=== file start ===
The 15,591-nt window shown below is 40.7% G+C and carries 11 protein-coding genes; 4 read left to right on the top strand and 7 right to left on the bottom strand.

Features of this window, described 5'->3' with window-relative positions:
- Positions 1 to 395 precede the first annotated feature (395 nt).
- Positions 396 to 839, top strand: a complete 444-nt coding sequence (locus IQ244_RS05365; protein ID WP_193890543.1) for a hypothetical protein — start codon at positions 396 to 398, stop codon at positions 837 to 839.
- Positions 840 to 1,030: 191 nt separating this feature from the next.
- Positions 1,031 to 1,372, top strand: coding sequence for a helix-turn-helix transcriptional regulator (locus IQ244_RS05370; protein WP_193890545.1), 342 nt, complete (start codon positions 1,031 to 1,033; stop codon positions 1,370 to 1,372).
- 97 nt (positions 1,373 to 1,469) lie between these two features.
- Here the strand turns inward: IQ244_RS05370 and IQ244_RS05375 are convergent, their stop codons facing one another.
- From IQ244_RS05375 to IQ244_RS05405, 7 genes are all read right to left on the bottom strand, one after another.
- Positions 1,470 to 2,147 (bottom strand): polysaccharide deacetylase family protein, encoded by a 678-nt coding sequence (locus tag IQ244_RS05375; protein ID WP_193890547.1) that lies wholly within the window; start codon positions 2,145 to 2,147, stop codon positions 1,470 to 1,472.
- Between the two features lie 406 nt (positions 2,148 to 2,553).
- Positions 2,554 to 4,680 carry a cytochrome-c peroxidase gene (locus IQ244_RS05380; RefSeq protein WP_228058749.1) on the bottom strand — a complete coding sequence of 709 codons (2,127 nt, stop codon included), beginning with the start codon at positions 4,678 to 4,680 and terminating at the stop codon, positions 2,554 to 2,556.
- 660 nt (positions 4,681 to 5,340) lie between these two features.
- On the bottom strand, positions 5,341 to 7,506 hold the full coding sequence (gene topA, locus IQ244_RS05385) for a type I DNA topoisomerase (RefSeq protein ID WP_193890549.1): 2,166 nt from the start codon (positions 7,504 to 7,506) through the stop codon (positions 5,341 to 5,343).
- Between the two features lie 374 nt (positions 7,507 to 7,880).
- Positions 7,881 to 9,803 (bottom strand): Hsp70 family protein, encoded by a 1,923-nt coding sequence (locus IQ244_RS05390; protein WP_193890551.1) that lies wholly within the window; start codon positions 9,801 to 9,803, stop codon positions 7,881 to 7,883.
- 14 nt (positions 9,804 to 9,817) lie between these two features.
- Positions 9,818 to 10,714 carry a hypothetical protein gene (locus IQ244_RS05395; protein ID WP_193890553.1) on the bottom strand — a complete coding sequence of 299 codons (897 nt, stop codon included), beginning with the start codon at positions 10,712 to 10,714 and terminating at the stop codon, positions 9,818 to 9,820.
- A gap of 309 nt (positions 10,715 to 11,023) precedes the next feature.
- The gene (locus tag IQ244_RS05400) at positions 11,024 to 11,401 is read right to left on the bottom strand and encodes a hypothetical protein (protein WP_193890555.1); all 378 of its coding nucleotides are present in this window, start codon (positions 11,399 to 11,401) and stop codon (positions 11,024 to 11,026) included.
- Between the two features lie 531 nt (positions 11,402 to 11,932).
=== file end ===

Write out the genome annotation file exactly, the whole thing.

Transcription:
The 15,591-nt window shown below is 40.7% G+C and carries 11 protein-coding genes; 4 read left to right on the top strand and 7 right to left on the bottom strand.

Features of this window, described 5'->3' with window-relative positions:
- Positions 1 to 395 precede the first annotated feature (395 nt).
- Positions 396 to 839, top strand: a complete 444-nt coding sequence (locus IQ244_RS05365; protein ID WP_193890543.1) for a hypothetical protein — start codon at positions 396 to 398, stop codon at positions 837 to 839.
- Positions 840 to 1,030: 191 nt separating this feature from the next.
- Positions 1,031 to 1,372, top strand: coding sequence for a helix-turn-helix transcriptional regulator (locus IQ244_RS05370; protein WP_193890545.1), 342 nt, complete (start codon positions 1,031 to 1,033; stop codon positions 1,370 to 1,372).
- 97 nt (positions 1,373 to 1,469) lie between these two features.
- Here the strand turns inward: IQ244_RS05370 and IQ244_RS05375 are convergent, their stop codons facing one another.
- From IQ244_RS05375 to IQ244_RS05405, 7 genes are all read right to left on the bottom strand, one after another.
- Positions 1,470 to 2,147 (bottom strand): polysaccharide deacetylase family protein, encoded by a 678-nt coding sequence (locus tag IQ244_RS05375; protein ID WP_193890547.1) that lies wholly within the window; start codon positions 2,145 to 2,147, stop codon positions 1,470 to 1,472.
- Between the two features lie 406 nt (positions 2,148 to 2,553).
- Positions 2,554 to 4,680 carry a cytochrome-c peroxidase gene (locus IQ244_RS05380; RefSeq protein WP_228058749.1) on the bottom strand — a complete coding sequence of 709 codons (2,127 nt, stop codon included), beginning with the start codon at positions 4,678 to 4,680 and terminating at the stop codon, positions 2,554 to 2,556.
- 660 nt (positions 4,681 to 5,340) lie between these two features.
- On the bottom strand, positions 5,341 to 7,506 hold the full coding sequence (gene topA, locus IQ244_RS05385) for a type I DNA topoisomerase (RefSeq protein ID WP_193890549.1): 2,166 nt from the start codon (positions 7,504 to 7,506) through the stop codon (positions 5,341 to 5,343).
- Between the two features lie 374 nt (positions 7,507 to 7,880).
- Positions 7,881 to 9,803 (bottom strand): Hsp70 family protein, encoded by a 1,923-nt coding sequence (locus IQ244_RS05390; protein WP_193890551.1) that lies wholly within the window; start codon positions 9,801 to 9,803, stop codon positions 7,881 to 7,883.
- 14 nt (positions 9,804 to 9,817) lie between these two features.
- Positions 9,818 to 10,714 carry a hypothetical protein gene (locus IQ244_RS05395; protein ID WP_193890553.1) on the bottom strand — a complete coding sequence of 299 codons (897 nt, stop codon included), beginning with the start codon at positions 10,712 to 10,714 and terminating at the stop codon, positions 9,818 to 9,820.
- A gap of 309 nt (positions 10,715 to 11,023) precedes the next feature.
- The gene (locus tag IQ244_RS05400) at positions 11,024 to 11,401 is read right to left on the bottom strand and encodes a hypothetical protein (protein WP_193890555.1); all 378 of its coding nucleotides are present in this window, start codon (positions 11,399 to 11,401) and stop codon (positions 11,024 to 11,026) included.
- Between the two features lie 531 nt (positions 11,402 to 11,932).